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Summary: God's grace as the avenue of salvation is sometimes seen as being in conflict with obedience of the believer as a requirement, without which salvation cannot be obtained. Which is it, or is it a combination? Can this dichotomy be satisfactorily resolved?

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Note: I developed a set of slides in PowerPoint 10 to use with this sermon. If anyone is interested in having them, send an Email to me at sam@srmccormick.net with the subject “PowerPoint slides - Grace” and I will Email the pptx file to you directly, along with the sermon notes in MS Word with cues for advancing and animating slides. Response will normally be within 2 or 3 days.

THE GRACE OF GOD

I. Introduction

Eph 2:8-9 "...by grace you have been saved through faith. And this is not your own doing; it is the gift of God, not a result of works, so that no one may boast.”

Soon after moving to Virginia years ago and becoming associated with a small congregation, I was asked to serve on a search committee to find a preacher, as the congregation did not have a permanent one at the time. In the first meeting of the search committee, when members expressed our ideas of the factors that should guide our search, some of the members expressed that they wanted a preacher who “doesn't preach too much about grace.”

I wondered why the subject of the grace of God must be avoided, at spoken about with moderation.

Why not celebrate it? Why not “shout it from the rooftops?”

Questions started popping.

Is it a hush-hush subject, best avoided?

Mustn't let the cat out of the bag?

Mustn't trust everyone with the knowledge of grace?

Afraid people will misunderstand grace?

Is there a danger we will depend too much on grace (or rely on it wrongly)?

How much talking about grace is OK?

Will people understand grace more correctly if it's not talked about too much?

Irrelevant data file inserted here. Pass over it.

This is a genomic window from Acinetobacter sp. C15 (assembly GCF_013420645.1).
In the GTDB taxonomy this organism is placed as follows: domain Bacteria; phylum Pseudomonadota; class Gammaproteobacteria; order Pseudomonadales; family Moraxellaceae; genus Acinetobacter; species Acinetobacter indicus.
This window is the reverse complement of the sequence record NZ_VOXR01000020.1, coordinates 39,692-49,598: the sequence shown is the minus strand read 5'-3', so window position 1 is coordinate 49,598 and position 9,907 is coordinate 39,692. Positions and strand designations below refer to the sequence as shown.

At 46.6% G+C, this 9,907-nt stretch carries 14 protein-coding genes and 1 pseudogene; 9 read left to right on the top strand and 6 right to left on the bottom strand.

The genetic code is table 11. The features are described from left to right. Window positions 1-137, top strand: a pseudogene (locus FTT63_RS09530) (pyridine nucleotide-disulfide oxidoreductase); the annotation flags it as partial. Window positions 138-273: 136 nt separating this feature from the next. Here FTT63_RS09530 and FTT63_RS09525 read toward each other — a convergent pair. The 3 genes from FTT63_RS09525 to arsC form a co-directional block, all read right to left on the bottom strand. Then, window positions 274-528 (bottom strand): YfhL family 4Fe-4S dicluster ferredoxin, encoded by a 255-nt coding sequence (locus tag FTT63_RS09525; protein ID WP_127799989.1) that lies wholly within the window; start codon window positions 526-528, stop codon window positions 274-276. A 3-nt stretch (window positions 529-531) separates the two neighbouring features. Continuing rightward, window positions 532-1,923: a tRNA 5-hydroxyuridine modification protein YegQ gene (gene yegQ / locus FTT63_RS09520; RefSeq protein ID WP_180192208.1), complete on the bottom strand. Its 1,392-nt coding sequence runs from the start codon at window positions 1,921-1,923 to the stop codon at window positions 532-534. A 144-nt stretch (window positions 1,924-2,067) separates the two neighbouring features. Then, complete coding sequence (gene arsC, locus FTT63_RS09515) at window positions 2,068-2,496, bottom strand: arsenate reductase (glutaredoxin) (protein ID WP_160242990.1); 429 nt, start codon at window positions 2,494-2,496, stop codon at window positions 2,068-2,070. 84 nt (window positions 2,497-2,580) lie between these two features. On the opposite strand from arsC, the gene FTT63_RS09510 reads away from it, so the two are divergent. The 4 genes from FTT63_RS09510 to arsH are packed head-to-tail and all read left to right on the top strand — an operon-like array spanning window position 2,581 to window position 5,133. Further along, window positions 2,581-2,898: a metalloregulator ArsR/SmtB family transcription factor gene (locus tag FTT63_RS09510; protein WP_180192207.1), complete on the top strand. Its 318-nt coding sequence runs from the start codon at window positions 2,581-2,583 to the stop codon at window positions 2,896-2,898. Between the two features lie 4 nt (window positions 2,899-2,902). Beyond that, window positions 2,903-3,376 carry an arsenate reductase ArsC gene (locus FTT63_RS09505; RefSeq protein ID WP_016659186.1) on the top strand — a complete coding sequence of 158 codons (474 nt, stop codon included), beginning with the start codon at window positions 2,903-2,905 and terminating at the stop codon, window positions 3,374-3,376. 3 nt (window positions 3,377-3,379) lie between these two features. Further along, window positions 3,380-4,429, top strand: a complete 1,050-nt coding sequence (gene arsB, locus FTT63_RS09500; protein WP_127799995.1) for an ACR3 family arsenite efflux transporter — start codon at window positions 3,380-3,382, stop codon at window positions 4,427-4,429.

Do we already know all we need to know about the grace of God, and just need to hush about it?

I wondered if my new Christian friends had at some time heard a barrage of sermons falsely claiming that God’s grace eliminates any duty on the part of Christians who are by that very grace licensed to live an unregulated, undirected life in utter disregard of the Bible’s direct commands, inoculated from the guilt of willful disobedience.

Or perhaps we suspect that with undue emphasis on God’s grace, people will think they need only pay attention to what Jesus described as the greatest commandment and the second which is like it: Matthew 22:37-39

"You shall love the Lord your God with all your heart and with all your soul and with all your mind. This is the great and first commandment. And a second is like it: You shall love your neighbor as yourself.”

Since Jesus declared that all other commandments in the law are suspended from these two, people will think we need only to recognize them, disregard any more detailed guidance, and everything else will fall into place.

Upon reflection, I realize that in my lifetime experience, many people who have a desire to please the Lord recoil from any discussion of God's grace apart from explanatory--and perhaps mitigating--qualifiers. It causes uneasiness for some of my Christian friends, and evokes quick counter-propositions to a purely grace-based salvation. It seems that there must be more to it--something more ought to be required. It’s a yes-but response.

My friends were more comfortable, and felt on safer ground pointing to obedience, duty, and works as the avenue to the soul's salvation instead of God’s grace. Jesus’ parable of the sheep and goats in Matthew 25 and other New Testament doctrines seem to support it. Grace was deemed to be risky, and seemed contrary to many of the bible’s commands, all of which clearly demand obedience, and which show disobedience as the avenue to death and destruction.

II. What is grace?

Often defined as unmerited favor, God’s divine influence on the heart and its reflection in the life, divine encouragement or sustenance, God's Riches At Christ's Expense, etc.

• Hebrew: chen (khane) graciousness, i.e. kindness, favor, or beauty (rendered “favor” in the O.T.

• In the New Testament the word comes from three Greek words, all stemming from the same root:

Charis, a n. which is defined as (1) graciousness of manner or act, and (2) the divine influence upon the heart, and its reflection in the life

• Charisma, char'-is-mah a n. (1) a divine gratuity, that is, deliverance from danger or passion; (2) specifically, a spiritual endowment, that is, religious qualification, or miraculous faculty, (3) a free gift.

• Charizomai, khar-id'-zom-ahee, v. (1) to grant as a favor gratuitously, in kindness, pardon or rescue (2) to deliver, forgive freely, to give or grant.

Grace is exhibited in the desire, willingness, and ability to grant favor as a gift where it is not deserved. By definition, it includes graciousness of manner and action. That divine influence is exercised in the heart of God, and his desire is that grace be exercised in human hearts.

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